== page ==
The Mysterious Midas City: 2,800-Year-Old City with Monumental Facades and Strange Inscriptions
A being named Midas has been immortalized in Yazılıkaya, Turkey. Many people think the famous inscription dedicated to this person referred to the king remembered for his ‘golden touch’, but that’s just because the deity associated with the Midas Monument is usually known by another name.
Who Was Midas?
Yazılıkaya (known also as Phrygian Yazılıkaya, or Midas Kenti) is a village located in the northwestern Turkish province of Eskişehir. This village is notable for its archaeological remains from the Phrygian period, in particular a rock inscription mentioning a ‘Midas’. Thus, these archaeological remains are sometimes referred to as the Midas Monument or Midas Kenti (which translates as the ‘City of Midas’), and were even once considered to be the tomb of the legendary King Midas.
Inscription in the Phrygian alphabet. This is part of the Midas Tomb in Midas City (Midas Şehri), Turkey. ( CC BY SA 2.5 )
The literal translation of Yazılıkaya is ‘inscribed rock’, which is a reference to its famous rock inscription. According to the archaeological evidence, this site was first settled around the 8th century BC by a group of people known as the Phrygians. According to the Greek historian Herodotus, the Phrygians were not the natives of Anatolia, but were Thracian Brygians who had crossed the Hellespont to settle in Anatolia. Herodotus’ claim has been confirmed by historians today who have established that the Phrygian language is related to those from the southern Balkan Peninsula.
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Unfinished façade, the city of Midas, Yazılıkaya, Turkey. Source: MEH Bergmann/ CC BY SA 4.0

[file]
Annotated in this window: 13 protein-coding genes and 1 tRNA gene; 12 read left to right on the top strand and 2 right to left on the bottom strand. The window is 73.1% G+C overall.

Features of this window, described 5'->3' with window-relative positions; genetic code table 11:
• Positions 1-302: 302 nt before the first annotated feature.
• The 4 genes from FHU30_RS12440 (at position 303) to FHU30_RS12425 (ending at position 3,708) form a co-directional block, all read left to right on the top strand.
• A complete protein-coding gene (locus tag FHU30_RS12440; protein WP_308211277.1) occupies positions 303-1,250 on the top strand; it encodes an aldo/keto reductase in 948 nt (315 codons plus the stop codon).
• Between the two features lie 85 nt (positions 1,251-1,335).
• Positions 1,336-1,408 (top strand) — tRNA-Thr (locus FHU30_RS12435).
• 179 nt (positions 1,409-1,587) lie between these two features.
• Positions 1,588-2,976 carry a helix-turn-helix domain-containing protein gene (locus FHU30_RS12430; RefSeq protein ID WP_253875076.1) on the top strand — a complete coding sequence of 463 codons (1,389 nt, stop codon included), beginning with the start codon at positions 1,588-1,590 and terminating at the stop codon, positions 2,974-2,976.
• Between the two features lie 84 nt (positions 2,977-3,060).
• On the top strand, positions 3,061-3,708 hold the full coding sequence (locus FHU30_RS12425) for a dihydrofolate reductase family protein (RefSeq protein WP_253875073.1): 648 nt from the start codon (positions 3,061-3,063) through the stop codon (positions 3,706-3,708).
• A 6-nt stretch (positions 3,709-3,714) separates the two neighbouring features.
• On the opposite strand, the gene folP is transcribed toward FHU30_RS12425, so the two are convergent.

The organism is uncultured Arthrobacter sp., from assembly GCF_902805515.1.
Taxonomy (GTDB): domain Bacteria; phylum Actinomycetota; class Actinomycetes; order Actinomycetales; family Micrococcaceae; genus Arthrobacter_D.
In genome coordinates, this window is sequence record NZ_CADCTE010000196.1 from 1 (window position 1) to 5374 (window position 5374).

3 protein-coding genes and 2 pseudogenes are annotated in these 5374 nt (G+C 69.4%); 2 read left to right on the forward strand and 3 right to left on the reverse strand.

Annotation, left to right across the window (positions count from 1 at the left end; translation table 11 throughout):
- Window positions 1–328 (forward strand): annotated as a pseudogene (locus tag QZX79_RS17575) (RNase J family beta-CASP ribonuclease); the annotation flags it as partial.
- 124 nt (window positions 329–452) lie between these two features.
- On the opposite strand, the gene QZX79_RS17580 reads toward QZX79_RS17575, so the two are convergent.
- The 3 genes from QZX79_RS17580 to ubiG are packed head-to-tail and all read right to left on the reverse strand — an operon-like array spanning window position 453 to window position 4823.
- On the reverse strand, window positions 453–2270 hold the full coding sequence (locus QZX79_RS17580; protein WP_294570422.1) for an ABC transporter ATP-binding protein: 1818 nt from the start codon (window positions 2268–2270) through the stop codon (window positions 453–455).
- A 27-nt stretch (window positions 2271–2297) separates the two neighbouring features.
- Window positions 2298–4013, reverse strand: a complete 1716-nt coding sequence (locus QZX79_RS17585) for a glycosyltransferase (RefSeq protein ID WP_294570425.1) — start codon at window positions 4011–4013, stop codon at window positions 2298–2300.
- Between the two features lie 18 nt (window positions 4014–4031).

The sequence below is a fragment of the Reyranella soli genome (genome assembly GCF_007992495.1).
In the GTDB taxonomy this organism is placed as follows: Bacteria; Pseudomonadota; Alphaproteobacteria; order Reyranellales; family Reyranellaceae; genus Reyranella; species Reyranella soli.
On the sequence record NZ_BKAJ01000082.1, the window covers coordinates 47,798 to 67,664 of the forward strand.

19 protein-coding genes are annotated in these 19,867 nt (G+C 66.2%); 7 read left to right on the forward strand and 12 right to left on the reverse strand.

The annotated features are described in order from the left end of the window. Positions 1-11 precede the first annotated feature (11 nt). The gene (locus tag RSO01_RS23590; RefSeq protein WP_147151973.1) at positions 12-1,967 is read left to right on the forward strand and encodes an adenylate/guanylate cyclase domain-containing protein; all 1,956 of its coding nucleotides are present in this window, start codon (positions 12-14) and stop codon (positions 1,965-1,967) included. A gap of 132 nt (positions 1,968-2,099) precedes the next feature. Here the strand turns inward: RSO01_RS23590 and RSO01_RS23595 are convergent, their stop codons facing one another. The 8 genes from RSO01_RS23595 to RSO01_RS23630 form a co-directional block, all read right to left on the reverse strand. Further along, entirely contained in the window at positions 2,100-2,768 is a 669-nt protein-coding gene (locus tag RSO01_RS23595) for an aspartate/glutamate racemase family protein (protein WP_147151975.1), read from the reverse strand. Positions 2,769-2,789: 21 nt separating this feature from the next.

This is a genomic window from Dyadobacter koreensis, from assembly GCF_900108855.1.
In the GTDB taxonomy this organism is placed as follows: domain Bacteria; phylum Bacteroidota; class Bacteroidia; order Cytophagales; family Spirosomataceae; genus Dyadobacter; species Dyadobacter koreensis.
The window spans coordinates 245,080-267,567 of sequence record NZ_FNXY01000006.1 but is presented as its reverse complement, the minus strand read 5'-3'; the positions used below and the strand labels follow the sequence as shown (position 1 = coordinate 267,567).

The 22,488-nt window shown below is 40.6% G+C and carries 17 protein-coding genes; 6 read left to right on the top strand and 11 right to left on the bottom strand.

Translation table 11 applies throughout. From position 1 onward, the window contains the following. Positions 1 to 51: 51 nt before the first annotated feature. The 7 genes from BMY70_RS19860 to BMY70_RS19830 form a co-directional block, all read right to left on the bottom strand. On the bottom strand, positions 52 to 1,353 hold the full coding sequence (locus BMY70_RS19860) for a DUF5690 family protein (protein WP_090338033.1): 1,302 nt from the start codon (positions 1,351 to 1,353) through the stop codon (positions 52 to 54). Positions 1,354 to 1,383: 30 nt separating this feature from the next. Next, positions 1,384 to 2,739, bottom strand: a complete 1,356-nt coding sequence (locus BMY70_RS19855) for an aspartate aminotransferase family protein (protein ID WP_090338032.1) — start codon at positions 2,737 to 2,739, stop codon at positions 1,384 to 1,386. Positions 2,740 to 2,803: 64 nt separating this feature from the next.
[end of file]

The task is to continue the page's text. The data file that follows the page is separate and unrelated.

The Phrygians established their capital at Gordian. Yazılıkaya, on the other hand, became an important religious center. This interpretation of the city is supported by the presence of a large amount of monumental structures. The best-known of these monuments is the so-called Midas Monument, which acquired its name as a result of the presence of the word in an inscription located on the upper left-hand side of the façade. Most people would be familiar with King Midas, the most famous ruler of Phrygia, due to the story known as Midas’ touch. In this well-known myth, the king was given the power to turn anything he touched into gold.
Midas’ daughter turned to gold. ( Public Domain )
As a matter of fact, the Midas on the inscription is the surname of Cybele, a Phrygian goddess regarded to be the Mother of the Gods. In addition, what was originally thought to have been the tomb of the legendary King Midas was actually a sanctuary to this goddess. This monument dates to the 8 th century B.C., and is older than the rest of the site. The sanctuary has a niche, into which a statue of Cybele could be placed during the religious ceremonies.
Cybele enthroned, with lion, cornucopia and Mural crown. Roman marble. ( Public Domain )
Another interesting feature of Yazılıkaya is its rock-cut necropolis, which is situated to the south of the Midas monument. In this area, several Phrygian tombs may be found. In addition to this, the ancient site also possessed an acropolis. As the acropolis is on top of a high place, one could have a magnificent panorama of the entire site.
The City of Midas Gains its Popular Name
Around the late 4th century BC, the site was suddenly abandoned. The city of Yazılıkaya was more or less lost to the West until it was re-discovered during the 19th century. In 1800, a Colonel William Martin Leake came across the site by chance during a military mission that took him from Istanbul to Egypt. It was, however, during the latter part of the 19th century that Yazılıkaya became known as the City of Midas. It was William M. Ramsay, a Scottish archaeologist, who first gave this name to the site.
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A rock formation at the top of Midas city ruins, Yazılıkaya village, Han - Eskişehir, Turkey. (Zeynel Cebeci/ CC BY SA 4.0 )
The first systematic archaeological excavations of Yazılıkaya only began in 1936, and were directed by the French Archaeological Institute in Istanbul. This first phase of archaeological work continued until 1939, when the Second World War broke out. Several significant discoveries, including rock reliefs and water cisterns, were made during this time.